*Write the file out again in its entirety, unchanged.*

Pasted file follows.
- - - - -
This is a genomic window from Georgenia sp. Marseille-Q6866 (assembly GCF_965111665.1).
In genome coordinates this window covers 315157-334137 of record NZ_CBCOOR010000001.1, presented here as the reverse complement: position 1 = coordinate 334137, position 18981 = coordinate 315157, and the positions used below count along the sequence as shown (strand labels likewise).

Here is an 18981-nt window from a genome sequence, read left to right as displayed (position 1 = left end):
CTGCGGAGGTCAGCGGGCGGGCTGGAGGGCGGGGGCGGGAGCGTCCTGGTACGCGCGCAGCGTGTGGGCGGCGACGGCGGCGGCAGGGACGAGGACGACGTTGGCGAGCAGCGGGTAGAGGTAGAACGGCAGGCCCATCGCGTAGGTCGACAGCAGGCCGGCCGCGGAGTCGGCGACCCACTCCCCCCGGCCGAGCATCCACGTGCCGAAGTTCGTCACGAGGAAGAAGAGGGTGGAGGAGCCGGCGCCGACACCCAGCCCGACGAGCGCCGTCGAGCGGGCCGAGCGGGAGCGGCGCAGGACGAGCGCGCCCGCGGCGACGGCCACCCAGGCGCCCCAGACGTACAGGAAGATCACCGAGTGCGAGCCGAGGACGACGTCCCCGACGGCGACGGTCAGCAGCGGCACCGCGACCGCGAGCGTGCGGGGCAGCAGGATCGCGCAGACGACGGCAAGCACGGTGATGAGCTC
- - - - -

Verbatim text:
This is a genomic window from Georgenia sp. Marseille-Q6866 (assembly GCF_965111665.1).
In genome coordinates this window covers 315157-334137 of record NZ_CBCOOR010000001.1, presented here as the reverse complement: position 1 = coordinate 334137, position 18981 = coordinate 315157, and the positions used below count along the sequence as shown (strand labels likewise).

Here is an 18981-nt window from a genome sequence, read left to right as displayed (position 1 = left end):
CTGCGGAGGTCAGCGGGCGGGCTGGAGGGCGGGGGCGGGAGCGTCCTGGTACGCGCGCAGCGTGTGGGCGGCGACGGCGGCGGCAGGGACGAGGACGACGTTGGCGAGCAGCGGGTAGAGGTAGAACGGCAGGCCCATCGCGTAGGTCGACAGCAGGCCGGCCGCGGAGTCGGCGACCCACTCCCCCCGGCCGAGCATCCACGTGCCGAAGTTCGTCACGAGGAAGAAGAGGGTGGAGGAGCCGGCGCCGACACCCAGCCCGACGAGCGCCGTCGAGCGGGCCGAGCGGGAGCGGCGCAGGACGAGCGCGCCCGCGGCGACGGCCACCCAGGCGCCCCAGACGTACAGGAAGATCACCGAGTGCGAGCCGAGGACGACGTCCCCGACGGCGACGGTCAGCAGCGGCACCGCGACCGCGAGCGTGCGGGGCAGCAGGATCGCGCAGACGACGGCAAGCACGGTGATGAGCTC